(Edson Jean was born in West Palm Beach Florida and raised in Delray Beach, Florida. Upon graduating High school, he moved to Miami to study theatre at New World School of the Arts, where he received his Bachelors in Fine Arts degree. Edson went on to write, direct and star in The Adventures of Edson Jean (2012), which scored an ABFF/HBO official selection.) – IMDb Mini Biography

1.  Where and in what environment you were born and raised?
I was born in West palm Beach Florida but raised in the suburban town of Delray Beach. In Delray, there is a big population of Haitians/Haitian Americans that settled further north from Miami. As most young Haitian Americans can agree, my introduction to the Haitian culture was strongly influenced by religion and church. Some Sundays we would go up to three times a day! and up to 5 times a week. Most of the time we were forced to attend. I was one of four children 1 girl and 3 boys, and we thought one time a week on Sunday was plenty. Aside from the blags(Haitian folklore) in the evenings from my mother or grandma, my Haitian experience came from the church.
My adolescent rebellion from going to the church so often was influenced by friends in the neighborhood. Some of Haitian decent and the others African American, would play football in a field adjacent to my home every Sunday after church. I would escape to the field with my brothers and play football with the intention of missing the next service. This invited many embarrassing moments of my mother coming out and gathering her boys in the middle of playing.
2.  How you developed an interest in film making? 
I’ve always been in love with story telling and the power that stories can have over you or grant you. All the credit goes to my mother. She is the best story teller I know! She always told us blags… and boy would she get into it.  Some would make me laugh till I had to beg my mom to let me get some air, and others would scare me to the point of literally running away. Bouki and Malis are the most memorable characters from these stories. My moms compelling talent created my itch for acting, and acting has lead me full circle to telling stories as a writer and director.
3.  Can you give us an overview of the creation, process and journey of the film — and why you thought it was important to include the Haitian angle? You are a main character — is it based on a true story?
Funny you ask. Yes, this is a true story, but it is fabricated for the purpose of crafting the arch of the characters. Adding the Haitian angle is crucial, it’s a part of me. The creation process was very instinctual for me. It was originally a one person staged show in which I played all the characters for my senior thesis during theatre training. (New World School of the Arts-Miami) After performing it, I thought: .”I want to film this.” With no prior film experience before then… and I just did it. Not alone of course, all the actors in the film are my friends and trained at New World School of the Arts with me as well. That, and a small grant from Miami’s Borscht Corp. kicked it all off.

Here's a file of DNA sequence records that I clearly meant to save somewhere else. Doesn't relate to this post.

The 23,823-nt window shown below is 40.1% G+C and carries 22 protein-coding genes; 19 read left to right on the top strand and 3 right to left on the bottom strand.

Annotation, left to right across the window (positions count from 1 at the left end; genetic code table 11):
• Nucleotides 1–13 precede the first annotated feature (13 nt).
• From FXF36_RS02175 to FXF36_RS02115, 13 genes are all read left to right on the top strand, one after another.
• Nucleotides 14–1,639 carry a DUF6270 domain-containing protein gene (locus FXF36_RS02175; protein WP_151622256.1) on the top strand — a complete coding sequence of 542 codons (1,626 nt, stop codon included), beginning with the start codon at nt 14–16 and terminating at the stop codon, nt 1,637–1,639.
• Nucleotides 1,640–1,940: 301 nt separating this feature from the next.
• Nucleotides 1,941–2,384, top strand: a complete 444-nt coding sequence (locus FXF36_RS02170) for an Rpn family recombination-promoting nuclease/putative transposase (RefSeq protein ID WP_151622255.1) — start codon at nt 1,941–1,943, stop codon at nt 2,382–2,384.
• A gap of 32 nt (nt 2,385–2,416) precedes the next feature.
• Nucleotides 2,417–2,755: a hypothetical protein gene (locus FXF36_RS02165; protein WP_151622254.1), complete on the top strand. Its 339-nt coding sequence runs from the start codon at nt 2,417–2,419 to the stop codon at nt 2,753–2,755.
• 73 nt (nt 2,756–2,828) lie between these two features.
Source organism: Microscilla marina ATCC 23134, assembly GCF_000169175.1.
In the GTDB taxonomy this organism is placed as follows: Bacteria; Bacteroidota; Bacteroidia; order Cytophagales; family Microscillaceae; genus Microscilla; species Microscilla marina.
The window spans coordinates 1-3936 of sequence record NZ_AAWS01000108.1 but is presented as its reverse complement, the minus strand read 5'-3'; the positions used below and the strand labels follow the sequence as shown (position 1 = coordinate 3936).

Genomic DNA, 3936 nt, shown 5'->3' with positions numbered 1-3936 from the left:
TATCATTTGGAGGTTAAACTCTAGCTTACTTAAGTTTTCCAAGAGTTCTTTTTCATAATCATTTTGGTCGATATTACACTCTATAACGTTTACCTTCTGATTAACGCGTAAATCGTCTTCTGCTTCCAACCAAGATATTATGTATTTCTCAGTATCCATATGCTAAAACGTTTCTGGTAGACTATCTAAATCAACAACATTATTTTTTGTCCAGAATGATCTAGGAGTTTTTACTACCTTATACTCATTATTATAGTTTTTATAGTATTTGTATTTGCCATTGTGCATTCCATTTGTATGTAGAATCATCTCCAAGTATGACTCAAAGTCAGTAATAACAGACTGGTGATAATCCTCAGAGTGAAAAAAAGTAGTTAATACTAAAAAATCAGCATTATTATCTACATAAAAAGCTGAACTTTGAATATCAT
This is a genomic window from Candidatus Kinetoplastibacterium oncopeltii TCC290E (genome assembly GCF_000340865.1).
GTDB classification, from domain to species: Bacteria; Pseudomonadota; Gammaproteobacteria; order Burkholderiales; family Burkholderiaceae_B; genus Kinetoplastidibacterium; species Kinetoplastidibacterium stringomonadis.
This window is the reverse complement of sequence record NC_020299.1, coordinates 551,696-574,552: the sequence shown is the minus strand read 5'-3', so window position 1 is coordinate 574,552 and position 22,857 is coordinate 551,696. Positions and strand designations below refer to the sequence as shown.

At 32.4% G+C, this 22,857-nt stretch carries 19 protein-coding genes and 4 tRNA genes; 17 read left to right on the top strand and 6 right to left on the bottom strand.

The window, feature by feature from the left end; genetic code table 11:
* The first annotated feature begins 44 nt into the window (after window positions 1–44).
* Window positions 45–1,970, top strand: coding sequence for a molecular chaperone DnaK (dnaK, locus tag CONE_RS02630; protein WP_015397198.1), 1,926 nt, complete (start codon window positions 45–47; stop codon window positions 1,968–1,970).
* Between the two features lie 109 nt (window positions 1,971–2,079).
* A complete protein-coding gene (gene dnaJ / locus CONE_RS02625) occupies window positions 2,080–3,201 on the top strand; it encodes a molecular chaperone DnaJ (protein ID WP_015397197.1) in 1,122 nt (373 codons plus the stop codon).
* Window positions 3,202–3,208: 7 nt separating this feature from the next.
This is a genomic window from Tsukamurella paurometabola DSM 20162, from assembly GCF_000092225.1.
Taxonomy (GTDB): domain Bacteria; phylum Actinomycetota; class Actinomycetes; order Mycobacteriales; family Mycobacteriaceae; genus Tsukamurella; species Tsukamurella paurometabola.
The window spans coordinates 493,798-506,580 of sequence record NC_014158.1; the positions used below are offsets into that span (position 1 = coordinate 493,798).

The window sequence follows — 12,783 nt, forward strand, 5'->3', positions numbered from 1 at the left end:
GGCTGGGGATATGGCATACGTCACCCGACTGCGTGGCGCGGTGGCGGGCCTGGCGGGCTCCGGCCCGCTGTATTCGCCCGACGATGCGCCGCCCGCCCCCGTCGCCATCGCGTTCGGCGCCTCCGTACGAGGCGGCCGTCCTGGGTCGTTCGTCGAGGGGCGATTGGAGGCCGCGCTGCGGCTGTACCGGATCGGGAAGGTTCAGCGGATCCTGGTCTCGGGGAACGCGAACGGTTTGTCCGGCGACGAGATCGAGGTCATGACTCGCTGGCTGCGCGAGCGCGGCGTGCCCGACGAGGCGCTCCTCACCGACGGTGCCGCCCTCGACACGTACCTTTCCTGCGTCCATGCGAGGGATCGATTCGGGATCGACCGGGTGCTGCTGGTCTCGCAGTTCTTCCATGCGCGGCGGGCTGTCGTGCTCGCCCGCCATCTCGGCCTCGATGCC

4. Where can your film be viewed, and how can the public can help make it a success?
I’d say check the local listing. The times change frequently, so its best to check your T.V./On Demand guides. It is available on HBO GO/Xfinity/DirectTV and others. (See the links below.) For me, the film is already a success. National airtime is more then I was ever expecting to come from this. I am big on connecting with others though in fact, I encourage it. I love hearing feedback, opinions or just saying hi to people that have seen the film and want to say a few things to the director. Don’t be shy, I’ll reply. Like the facebook page, rate the imdb or email thoughts to Get@edsonjean.com. Let’s continue to tell Haitian and Haitian American stories!
 
 
 

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I had just turned 6 when I was blessed with my first child.  I really didn’t have much of a choice. They made me an offer I couldn’t refuse.  Here I was 6, and I was being told by my Haitian parents that I was going to be someone’s “marenn”  or as we say here in the United  States a “godmother”. That is pretty much how things went down in my family.  By the time I was a teenager, I had lost count of all my godchildren. It got me to wondering why DO Haitian parents pick minors as godparents?

 

godmother

  1. The Decision Process: I doubt there was one.  I was a great elementary school student, but other than that I was still living with my parents and in no way shape or form capable of being a second parent. So, was it to ensure that someone lived as long as their child? I just don’t know how I felt about my godchild growing up with me, literally. I should have a created a support group for “young marenns”. Hmm, It’s not too late. Were you a young marenn? Leave a comment below and share your story.